The predominant climate in Spain is a warm Mediterranean climate, with dry summers and winters and balanced temperatures. Spain has more than 3000 hours of sunshine a year. Therefore, it comes as no surprise that it is one of the warmest places in Europe.
Traditionally, there are four main climates in Spain: oceanic (from the Pyrenees to Galicia); Mediterranean (the predominant climate in Spain since it stretches from the Mediterranean coast to the interior of the Peninsula and the Balearic archipelago); subtropical (the Canary Island archipelago); and mountain (large mountain ranges such as the Pyrenees, the Central Range, the Iberian Range, the Penibética Range and the Cantabrian Range). Each one influences a clearly defined geographical area. Spain is one of the warmest countries in Europe.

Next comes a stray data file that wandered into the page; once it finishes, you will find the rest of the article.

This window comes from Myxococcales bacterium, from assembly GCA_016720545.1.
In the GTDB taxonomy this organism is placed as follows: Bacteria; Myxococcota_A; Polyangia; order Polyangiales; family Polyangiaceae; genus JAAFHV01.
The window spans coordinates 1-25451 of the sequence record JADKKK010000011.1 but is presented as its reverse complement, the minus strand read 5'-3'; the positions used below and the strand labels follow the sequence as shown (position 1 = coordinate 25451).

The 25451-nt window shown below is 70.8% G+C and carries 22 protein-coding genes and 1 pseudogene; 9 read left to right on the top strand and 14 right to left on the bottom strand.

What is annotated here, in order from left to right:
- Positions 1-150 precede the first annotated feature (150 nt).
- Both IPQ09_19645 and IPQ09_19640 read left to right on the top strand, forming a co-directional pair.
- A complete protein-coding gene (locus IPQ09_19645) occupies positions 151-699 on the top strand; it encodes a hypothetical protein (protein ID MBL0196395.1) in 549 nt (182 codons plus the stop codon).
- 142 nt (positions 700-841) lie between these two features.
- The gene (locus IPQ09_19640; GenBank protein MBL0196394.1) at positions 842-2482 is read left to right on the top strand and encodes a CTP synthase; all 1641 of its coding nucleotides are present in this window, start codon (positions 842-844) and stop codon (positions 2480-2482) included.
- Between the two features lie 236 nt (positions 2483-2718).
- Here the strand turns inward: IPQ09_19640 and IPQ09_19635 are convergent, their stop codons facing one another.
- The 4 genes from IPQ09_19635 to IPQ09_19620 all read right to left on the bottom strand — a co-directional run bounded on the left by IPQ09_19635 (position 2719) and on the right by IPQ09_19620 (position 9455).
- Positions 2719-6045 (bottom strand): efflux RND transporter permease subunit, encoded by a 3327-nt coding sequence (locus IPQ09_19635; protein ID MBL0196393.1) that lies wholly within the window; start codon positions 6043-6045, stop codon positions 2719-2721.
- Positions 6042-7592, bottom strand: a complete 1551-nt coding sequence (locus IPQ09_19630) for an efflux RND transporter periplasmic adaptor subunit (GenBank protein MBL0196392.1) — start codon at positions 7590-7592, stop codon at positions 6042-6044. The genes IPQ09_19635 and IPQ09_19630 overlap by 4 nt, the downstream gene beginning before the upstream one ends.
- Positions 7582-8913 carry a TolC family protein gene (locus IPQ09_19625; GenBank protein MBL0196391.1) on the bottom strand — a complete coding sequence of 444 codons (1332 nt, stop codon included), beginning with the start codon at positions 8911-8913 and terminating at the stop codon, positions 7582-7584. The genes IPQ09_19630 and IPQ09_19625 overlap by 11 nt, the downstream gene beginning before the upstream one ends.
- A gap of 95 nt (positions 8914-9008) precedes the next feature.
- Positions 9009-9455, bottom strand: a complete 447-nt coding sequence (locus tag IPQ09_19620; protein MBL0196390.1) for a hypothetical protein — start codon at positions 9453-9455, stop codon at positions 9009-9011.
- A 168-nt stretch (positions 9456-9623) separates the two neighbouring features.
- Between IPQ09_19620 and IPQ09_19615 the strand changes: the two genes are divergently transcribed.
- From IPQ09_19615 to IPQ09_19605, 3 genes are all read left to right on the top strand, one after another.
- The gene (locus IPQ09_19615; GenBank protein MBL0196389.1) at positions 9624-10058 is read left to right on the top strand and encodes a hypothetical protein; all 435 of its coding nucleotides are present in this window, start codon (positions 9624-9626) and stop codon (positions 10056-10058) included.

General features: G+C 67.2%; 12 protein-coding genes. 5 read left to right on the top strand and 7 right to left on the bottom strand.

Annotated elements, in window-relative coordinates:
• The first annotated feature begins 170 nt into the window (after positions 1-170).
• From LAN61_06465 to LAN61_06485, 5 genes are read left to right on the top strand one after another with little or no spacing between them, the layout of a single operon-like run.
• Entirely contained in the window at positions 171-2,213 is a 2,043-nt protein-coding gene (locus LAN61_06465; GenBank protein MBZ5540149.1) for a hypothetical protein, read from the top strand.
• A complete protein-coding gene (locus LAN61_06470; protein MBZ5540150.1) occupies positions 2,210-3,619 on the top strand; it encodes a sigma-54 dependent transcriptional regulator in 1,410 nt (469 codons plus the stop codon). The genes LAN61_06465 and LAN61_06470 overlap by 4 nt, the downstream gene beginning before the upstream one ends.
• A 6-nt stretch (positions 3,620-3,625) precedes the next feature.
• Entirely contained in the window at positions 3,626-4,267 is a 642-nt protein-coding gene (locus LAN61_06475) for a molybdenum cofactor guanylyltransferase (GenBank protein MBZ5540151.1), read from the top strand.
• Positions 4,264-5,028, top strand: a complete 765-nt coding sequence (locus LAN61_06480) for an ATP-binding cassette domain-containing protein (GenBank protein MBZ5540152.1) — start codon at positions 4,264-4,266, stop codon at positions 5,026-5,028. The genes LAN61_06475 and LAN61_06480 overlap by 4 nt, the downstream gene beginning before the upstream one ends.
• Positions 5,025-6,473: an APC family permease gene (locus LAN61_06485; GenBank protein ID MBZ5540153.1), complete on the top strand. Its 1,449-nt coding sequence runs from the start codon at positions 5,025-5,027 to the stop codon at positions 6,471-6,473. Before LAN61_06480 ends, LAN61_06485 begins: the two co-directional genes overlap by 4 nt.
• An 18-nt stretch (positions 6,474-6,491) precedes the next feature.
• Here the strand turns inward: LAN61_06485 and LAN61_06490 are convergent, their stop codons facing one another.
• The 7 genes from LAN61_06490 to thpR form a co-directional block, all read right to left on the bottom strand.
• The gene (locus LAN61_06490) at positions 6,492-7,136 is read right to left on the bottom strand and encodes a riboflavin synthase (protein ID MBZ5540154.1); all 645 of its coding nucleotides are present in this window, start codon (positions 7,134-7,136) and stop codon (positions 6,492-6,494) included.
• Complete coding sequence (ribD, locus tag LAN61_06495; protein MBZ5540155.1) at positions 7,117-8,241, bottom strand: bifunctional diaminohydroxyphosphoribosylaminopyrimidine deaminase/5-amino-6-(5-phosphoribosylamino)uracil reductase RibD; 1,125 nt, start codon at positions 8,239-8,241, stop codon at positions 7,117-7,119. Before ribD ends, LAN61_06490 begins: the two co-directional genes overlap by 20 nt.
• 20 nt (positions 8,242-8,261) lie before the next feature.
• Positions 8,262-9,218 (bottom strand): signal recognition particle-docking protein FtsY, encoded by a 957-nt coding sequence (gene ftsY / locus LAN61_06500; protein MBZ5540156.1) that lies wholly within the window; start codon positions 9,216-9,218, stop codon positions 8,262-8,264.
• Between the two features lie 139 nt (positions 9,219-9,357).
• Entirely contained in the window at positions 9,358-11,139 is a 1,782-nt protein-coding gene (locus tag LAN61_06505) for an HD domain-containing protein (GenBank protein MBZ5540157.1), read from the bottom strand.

Here, special mention must be made of the Canary Islands. Their peculiar location off the coast of Africa means a gentle climate with mild temperatures (an annual average of 22°C on the coast) with little difference between daytime and nighttime. However, the main feature of the Spanish climate is variety, also caused by the country’s diverse geography.
If you travel to the north, to the Cantabrian coast, you will find a climate that is damp and warm, with gentle winters and summers in which temperatures usually stay below 25°C.In the higher regions of the country, the climate becomes harsher and snow can be found from the beginning of winter to the end of spring. This is the case of the Pyrenees, Sierra Nevada, the Central and Iberian Ranges and the Cantabrian Range, among others.